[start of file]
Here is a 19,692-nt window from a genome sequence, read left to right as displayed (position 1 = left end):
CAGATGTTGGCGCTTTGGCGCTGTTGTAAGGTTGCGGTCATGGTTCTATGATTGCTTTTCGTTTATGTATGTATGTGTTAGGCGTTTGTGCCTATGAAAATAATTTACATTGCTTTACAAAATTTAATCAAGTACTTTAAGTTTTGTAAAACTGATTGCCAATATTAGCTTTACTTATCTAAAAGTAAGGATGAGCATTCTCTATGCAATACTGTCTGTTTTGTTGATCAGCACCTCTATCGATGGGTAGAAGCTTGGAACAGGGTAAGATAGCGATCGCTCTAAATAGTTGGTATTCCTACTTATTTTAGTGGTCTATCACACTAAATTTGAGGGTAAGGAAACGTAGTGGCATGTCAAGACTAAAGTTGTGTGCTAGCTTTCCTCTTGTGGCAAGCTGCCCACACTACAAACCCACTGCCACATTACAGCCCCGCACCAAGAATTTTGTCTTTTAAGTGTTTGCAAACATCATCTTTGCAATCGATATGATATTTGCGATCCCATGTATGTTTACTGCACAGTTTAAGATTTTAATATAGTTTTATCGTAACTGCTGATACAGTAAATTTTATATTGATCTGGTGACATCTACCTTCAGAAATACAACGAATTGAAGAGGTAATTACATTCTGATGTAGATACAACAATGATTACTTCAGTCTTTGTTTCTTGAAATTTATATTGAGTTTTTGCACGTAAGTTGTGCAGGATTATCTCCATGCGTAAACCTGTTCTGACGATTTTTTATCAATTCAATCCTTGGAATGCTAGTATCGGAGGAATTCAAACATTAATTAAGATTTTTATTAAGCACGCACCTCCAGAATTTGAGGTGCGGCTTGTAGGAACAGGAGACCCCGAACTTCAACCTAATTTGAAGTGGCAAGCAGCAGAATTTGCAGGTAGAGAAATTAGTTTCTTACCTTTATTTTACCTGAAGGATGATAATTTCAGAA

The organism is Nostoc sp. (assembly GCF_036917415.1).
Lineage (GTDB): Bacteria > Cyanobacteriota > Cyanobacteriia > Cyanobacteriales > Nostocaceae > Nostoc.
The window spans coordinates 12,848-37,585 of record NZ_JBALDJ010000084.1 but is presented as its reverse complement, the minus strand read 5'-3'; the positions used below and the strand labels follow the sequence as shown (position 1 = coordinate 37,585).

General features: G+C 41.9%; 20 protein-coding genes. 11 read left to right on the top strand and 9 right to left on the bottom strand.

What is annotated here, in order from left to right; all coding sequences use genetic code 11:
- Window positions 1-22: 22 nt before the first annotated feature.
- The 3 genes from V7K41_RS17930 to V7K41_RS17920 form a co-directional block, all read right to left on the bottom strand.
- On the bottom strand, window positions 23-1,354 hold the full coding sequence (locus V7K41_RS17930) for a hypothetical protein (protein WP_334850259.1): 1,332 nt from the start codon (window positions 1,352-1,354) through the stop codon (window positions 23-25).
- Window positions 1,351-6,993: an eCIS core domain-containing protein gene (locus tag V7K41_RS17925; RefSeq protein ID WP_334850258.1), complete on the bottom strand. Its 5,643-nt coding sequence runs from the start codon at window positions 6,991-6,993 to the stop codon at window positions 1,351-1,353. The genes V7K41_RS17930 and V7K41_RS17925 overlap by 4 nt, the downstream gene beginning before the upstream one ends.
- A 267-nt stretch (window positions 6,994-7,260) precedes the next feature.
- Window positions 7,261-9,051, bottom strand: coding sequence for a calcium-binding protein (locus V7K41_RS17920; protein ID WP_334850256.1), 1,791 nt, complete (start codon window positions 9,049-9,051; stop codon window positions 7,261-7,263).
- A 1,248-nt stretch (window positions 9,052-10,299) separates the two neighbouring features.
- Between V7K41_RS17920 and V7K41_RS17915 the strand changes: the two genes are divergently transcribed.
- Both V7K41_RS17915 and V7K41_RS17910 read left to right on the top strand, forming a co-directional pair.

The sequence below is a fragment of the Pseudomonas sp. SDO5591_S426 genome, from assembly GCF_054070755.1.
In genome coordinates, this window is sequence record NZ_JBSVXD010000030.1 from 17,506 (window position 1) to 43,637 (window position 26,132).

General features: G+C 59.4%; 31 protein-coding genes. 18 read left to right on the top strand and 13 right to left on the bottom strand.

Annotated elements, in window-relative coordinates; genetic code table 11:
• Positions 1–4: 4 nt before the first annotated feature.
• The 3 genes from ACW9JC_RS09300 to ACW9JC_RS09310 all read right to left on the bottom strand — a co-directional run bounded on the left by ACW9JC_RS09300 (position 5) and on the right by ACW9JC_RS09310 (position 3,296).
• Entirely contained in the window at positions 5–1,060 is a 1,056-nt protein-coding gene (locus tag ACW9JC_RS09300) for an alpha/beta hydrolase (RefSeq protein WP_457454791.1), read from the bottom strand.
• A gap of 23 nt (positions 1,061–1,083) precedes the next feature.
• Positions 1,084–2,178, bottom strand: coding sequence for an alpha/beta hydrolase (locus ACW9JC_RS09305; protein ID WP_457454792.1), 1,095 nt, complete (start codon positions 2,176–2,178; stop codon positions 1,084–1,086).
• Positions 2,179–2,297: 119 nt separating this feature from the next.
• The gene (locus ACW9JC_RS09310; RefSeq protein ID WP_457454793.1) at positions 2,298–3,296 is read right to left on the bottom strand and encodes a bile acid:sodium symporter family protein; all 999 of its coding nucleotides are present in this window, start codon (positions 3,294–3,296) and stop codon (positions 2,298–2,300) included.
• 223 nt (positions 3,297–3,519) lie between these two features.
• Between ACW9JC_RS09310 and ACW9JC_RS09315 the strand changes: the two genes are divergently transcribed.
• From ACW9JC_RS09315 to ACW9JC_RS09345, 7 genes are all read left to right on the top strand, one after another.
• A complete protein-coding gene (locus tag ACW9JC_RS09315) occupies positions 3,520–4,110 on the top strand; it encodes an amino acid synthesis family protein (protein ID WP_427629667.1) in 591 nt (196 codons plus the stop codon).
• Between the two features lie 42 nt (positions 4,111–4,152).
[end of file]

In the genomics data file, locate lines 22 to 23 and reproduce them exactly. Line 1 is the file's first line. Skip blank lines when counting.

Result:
• The 3 genes from ACW9JC_RS09300 to ACW9JC_RS09310 all read right to left on the bottom strand — a co-directional run bounded on the left by ACW9JC_RS09300 (position 5) and on the right by ACW9JC_RS09310 (position 3,296).
• Entirely contained in the window at positions 5–1,060 is a 1,056-nt protein-coding gene (locus tag ACW9JC_RS09300) for an alpha/beta hydrolase (RefSeq protein WP_457454791.1), read from the bottom strand.